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December 10th, 2012, 09:59 PM   #1
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Complex numbers: Polar to Cartesian Form

I really need help here!

Using the triple angle identities for sin, cos and tan, Solve the equation
1.) 4x^3 - 3x = -(1/sqrt2)
At first instinct I saw that it resembled the triple angle identity for cosine so I had cos3x=-(1/sqrt2), arccos(1/sqrt2) gave me pi/4 and then cosx is pi/12. However, the answer had cos(11pi/12) and cos(5pi/12), how did they get that?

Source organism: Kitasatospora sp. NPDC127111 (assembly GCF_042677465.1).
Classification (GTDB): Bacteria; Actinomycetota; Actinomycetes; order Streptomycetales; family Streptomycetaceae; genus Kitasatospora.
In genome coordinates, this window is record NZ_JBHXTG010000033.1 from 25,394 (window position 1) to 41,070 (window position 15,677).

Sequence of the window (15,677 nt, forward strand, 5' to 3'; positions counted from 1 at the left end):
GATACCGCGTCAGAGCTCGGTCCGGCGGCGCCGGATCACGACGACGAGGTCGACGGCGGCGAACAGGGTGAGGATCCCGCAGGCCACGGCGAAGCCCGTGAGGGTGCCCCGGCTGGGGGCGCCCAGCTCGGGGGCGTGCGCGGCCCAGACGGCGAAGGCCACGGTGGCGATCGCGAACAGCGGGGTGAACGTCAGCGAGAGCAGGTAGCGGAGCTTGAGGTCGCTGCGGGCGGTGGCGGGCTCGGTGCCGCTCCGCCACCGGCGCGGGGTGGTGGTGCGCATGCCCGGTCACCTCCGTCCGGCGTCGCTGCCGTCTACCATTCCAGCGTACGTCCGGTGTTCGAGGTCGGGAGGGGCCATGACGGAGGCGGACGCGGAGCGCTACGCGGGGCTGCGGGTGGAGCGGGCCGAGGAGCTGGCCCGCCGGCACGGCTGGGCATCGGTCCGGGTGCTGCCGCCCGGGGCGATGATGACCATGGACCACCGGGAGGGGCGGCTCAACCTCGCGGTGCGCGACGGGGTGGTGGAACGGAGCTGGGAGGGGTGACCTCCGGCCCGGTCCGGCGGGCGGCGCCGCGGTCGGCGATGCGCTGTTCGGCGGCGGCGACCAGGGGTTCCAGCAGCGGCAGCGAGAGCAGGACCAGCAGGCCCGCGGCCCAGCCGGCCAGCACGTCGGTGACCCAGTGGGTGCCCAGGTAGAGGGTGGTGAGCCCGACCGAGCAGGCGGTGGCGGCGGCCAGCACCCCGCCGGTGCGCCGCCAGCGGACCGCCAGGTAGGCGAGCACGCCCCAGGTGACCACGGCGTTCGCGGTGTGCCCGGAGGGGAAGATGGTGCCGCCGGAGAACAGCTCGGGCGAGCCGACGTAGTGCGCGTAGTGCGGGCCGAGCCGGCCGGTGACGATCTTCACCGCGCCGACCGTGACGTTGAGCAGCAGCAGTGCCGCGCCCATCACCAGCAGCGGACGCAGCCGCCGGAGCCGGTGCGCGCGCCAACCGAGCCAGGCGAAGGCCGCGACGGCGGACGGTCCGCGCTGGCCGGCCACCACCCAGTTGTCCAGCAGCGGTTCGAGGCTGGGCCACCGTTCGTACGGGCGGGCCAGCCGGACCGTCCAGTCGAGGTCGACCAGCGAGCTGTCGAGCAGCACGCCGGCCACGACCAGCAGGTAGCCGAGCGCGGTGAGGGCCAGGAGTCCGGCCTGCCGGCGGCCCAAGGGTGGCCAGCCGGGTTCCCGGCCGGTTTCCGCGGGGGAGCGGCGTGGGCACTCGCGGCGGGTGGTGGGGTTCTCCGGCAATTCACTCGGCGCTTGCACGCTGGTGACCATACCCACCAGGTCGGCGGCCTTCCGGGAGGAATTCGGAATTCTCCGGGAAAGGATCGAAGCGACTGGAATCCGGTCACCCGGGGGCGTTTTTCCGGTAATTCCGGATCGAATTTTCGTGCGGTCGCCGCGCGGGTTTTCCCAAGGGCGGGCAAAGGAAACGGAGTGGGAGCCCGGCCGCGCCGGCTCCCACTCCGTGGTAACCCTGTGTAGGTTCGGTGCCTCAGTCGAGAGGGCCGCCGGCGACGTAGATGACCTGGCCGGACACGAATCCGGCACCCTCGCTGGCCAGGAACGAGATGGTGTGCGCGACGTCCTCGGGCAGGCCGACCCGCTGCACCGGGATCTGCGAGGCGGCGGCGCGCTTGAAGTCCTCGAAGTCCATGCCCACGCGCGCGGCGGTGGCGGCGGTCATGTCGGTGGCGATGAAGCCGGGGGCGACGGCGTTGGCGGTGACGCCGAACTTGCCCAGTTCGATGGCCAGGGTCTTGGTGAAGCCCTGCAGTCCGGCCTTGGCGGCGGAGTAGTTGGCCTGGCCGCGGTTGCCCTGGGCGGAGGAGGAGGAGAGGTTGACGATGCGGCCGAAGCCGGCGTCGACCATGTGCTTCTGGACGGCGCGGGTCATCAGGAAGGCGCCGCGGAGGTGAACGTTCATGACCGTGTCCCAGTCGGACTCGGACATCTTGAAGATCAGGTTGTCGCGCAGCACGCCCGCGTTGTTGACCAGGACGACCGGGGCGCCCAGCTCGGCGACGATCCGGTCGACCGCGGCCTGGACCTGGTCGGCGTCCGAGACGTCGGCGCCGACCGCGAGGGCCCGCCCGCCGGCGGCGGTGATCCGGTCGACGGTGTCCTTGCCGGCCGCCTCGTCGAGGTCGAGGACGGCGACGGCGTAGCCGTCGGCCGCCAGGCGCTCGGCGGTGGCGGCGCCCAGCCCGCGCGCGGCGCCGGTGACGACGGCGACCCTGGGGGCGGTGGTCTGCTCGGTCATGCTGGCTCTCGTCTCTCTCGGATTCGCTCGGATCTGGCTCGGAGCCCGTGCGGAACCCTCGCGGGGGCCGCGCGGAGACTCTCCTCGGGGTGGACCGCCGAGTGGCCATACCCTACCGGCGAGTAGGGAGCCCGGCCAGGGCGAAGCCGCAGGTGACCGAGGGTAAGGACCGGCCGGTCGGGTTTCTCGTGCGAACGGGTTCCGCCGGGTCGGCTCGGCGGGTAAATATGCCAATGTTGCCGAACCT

2.) Solve x^3 - 3sqrt(3)x^2 -3x + sqrt(3) = 0. I couldn't see how it represented any of the triple identities. I thought tan3x is possible but I have problems with the coefficients, they don't tally!

Please help me, thank you so very much!
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December 11th, 2012, 06:03 AM   #2
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(1). Let x = cos(u), then cos(3u) = -1/?2.
Hence 3u = 3?/4 + 2k?, where k is an integer.
Three possibilities are 3u = 3?/4 or -3?/4+2? or 3?/4+2?, giving u = ?/4 or 5?/12 or 11?/12.
Hence x = cos(u) = 1/?2 or 1/(?2 + ?6) or 1/(?2 - ?6).

(2). The equation can be rearranged as (3x - x)/(1 - 3x) = ?3. Let x = tan(u), then tan(3u) = ?3, etc.
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